Saturday, 18 February 2012

ECTRIMS 2011: IFNbeta and 21-yr survival

Goodin et al.  Predictive value of baseline and short-term outcomes on mortality in multiple sclerosis: data from the Interferon Beta-1b 21-Year Long-Term Follow-Up Study.

Objective: This study examined the predictive value of baseline and short-term (2 year) outcomes on mortality in the 21-Year Long-Term Follow-Up (21Y-LTF) study, which investigated the fate of patients 21 years after the start of the randomized controlled trial (RCT) of interferon beta-1b (IFNB-1b; Betaferon^®) in MS. 

  1. 21 years after enrolment, 98.4% (366/372) of patients were identified and 81 deaths recorded (21.8%). As reported previously, those originally randomized to IFNB-1b 250 mcg had a significant reduction in all-cause mortality over LTF compared with placebo (hazard ratio [HR]=0.532, P=0.0173). 
  2. Assignment to IFNB-1b 250 mcg and several baseline characteristics (EDSS score, T2 burden of disease), third ventricle size on MRI (a marker of atrophy or shrinkage of the brain) were predictive of mortality. 
  3. On-study characteristics (EDSS progression from baseline to year 2, annualized relapse rate over 2 years, MRI T2 activity at Year 2) were also predictive of mortality. 
  4. The hazard ratio (HR) for the treatment effect on mortality was stable and independent of the baseline variables’ effects. 
  5. On-study MRI characteristics were consistently found not to be predictive of mortality, and the predictive value of other on-study clinical parameters varied. 
  6. When taking all factors into account the IFNB-1b 250 mcg treatment effect on mortality was maintained (HR=0.533). 
  7. Similar results for all analyses were seen with IFNB-1b 50 mcg or low dose IFNB-1b. 
Conclusions: There was a significant survival advantage in this cohort of patients receiving early IFNB-1b treatment versus placebo. The treatment-related increase in survival was unchanged by the inclusion of baseline variables.

"This abstract is quite complex and you may find it difficult to interpret. The bottom line is that starting treatment with interferon beta 3-years earlier, compared to MS'ers in the placebo-arm, increased their chance of being alive at 21 years by ~50%. In addition, the number of relapses in the 2-years on the trial also predicted mortality; another reason to reduce relapses early on in the course of MS and necessarily within the first 2-years."


  1. Prof G,

    Very difficult to interpet. But the fact that the study looked at mortality rates emphasises that this disease kills - eirher quickly or slowly.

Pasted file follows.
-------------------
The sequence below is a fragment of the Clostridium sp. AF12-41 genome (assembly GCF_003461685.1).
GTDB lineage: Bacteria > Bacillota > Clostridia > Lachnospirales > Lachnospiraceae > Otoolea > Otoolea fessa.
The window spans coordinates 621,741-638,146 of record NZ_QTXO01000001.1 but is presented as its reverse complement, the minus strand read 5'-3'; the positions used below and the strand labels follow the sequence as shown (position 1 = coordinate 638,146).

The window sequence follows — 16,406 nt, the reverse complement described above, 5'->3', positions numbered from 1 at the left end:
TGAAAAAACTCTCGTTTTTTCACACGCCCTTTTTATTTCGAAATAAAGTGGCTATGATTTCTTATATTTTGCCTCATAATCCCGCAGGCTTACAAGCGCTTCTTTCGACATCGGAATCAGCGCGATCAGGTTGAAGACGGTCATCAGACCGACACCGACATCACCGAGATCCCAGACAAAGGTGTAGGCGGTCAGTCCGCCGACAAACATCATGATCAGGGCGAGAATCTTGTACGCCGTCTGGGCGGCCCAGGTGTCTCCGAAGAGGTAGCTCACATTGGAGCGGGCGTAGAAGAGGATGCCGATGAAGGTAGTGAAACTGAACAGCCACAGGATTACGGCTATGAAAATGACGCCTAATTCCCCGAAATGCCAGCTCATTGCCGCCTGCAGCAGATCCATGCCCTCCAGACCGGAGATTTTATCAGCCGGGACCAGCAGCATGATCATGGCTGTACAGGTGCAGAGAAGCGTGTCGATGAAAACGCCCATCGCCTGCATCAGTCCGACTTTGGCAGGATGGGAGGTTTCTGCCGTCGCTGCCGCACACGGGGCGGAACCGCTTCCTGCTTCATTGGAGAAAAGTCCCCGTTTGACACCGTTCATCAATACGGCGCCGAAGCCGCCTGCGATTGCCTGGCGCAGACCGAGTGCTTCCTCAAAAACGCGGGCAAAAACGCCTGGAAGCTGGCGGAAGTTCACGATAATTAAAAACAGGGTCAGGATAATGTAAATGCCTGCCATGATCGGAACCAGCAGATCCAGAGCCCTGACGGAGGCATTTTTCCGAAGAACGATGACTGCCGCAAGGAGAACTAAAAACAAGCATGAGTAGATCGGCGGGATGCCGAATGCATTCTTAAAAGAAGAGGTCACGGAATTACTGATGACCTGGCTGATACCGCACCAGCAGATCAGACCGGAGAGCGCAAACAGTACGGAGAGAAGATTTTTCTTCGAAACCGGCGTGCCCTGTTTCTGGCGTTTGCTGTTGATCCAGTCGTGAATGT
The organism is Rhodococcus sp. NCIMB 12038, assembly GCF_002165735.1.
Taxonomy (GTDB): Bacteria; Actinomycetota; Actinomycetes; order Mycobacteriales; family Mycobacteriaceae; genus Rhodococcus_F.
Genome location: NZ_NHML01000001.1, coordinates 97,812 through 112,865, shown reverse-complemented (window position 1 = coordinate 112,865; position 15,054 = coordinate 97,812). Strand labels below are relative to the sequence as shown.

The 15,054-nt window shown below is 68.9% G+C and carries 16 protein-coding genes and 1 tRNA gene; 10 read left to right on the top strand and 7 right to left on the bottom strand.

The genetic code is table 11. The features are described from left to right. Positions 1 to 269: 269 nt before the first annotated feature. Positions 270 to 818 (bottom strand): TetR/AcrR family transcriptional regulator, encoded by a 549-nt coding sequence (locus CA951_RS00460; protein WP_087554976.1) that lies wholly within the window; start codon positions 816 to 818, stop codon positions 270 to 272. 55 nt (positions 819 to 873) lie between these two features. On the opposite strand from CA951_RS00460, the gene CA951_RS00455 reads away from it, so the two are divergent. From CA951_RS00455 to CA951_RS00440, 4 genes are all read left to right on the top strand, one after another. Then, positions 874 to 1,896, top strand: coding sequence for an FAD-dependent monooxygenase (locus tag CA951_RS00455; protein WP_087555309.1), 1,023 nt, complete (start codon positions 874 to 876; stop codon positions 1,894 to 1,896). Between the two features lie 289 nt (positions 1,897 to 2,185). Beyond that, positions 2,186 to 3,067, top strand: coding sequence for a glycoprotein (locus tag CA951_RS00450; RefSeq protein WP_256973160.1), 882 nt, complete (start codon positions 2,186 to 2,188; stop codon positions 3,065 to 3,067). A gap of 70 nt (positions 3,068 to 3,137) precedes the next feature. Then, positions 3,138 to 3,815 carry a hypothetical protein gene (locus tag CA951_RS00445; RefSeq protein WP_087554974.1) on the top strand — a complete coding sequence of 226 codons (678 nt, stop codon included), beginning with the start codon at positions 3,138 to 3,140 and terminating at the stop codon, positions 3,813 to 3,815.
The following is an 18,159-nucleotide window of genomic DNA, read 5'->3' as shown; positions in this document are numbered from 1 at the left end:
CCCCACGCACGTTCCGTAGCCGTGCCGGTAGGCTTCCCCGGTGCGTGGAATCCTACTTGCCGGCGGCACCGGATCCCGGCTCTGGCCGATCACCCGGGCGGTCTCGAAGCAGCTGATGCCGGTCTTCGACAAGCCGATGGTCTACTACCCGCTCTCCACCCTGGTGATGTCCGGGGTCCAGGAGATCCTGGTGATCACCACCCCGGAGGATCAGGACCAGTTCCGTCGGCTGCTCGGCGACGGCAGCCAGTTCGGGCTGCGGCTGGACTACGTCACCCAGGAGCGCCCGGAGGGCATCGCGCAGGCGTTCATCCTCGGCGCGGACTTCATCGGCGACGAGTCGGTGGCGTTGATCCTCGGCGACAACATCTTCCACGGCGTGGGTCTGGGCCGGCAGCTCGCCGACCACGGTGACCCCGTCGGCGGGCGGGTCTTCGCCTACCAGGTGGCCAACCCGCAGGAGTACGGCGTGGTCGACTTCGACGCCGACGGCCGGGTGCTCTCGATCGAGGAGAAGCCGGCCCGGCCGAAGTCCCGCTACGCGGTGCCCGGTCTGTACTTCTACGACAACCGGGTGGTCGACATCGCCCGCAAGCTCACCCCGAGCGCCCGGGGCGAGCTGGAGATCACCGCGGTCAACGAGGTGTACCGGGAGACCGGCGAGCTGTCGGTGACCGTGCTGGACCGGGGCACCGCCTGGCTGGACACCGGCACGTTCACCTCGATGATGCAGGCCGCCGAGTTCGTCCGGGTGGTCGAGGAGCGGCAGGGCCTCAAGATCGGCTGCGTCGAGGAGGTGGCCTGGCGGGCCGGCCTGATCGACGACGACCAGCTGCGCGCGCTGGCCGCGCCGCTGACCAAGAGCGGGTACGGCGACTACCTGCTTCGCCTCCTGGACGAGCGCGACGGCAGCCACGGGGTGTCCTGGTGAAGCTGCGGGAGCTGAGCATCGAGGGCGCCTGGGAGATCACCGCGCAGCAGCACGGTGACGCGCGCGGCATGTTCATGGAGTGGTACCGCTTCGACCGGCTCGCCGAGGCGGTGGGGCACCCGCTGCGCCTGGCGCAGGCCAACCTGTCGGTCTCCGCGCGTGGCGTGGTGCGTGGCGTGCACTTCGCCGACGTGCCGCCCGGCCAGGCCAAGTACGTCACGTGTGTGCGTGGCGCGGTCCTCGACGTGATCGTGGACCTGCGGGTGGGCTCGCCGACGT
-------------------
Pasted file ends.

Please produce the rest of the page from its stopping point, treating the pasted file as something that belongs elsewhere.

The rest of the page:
2. "Life is a sexually transmitted disease with 100% mortality."

    C'est la vie!

    Wasn't there a theory about MS being a sexually transmitted disease?

  3. So out of 81 deaths, 81/3 where on the Betaferon group and the rest on the placebo group?

    More proper would be to have the same analysis for all years, from the first to the 21st, in order to see the fluctuations.

    But, in the end, many things could have been different in the lives of the patients apart from taking Betaferon late or early:
    1. What were the treatments they received after their participation in the trial?
    2. Were they engaged in any accidents?
    3. What was their standard of living?
    4. What was the their family status?
    5. How supportive was their environment in physical and emotional terms?
    6. What other medical conditions were encountered?

    The list could go on. The point is, why were these factors excluded?

  4. Re: "The list could go on. The point is, why were these factors excluded?"

    The list does not need to go on. The vast majority of the deaths were MS-related, in other words these people died because of their MS. Imagine if they had started IFNbeta 3 years earlier the majority of them would still be alive.

    Regarding other confounding factors; these were dealt with in the randomisation process, which is why we do randomised studies. I can't recall any imbalances that were highlighted in the presentation. If I recall correctly the statistical analysis dealt with all factors and the only thing that explained the increased survival in the IFNbeta group was earlier treatment.

    Not to worry the paper is due out in late April; you can read it in full then.

  5. Re "The vast majority of the deaths were MS-related"

    Aren't there any factors that could deteriorate ones MS, ie smoking, high fat diet?

    In any case, it is difficult to believe that apart from the time of treatment and MS severity, everything else was the same for 21 years.

    "...several baseline characteristics (EDSS score, T2 burden of disease), third ventricle size on MRI (a marker of atrophy or shrinkage of the brain) were predictive of mortality. "

    Could this mean that the placebo group was destined to have worse outcome right from the beginning? Maybe the initial randomisation process was not so random after all?

  6. It would be good to see this duplicated. A more death-prone group may have randomly ended up in the placebo group. This is worth more investigation, these are remarkably good effects on mortality for the interferon group.


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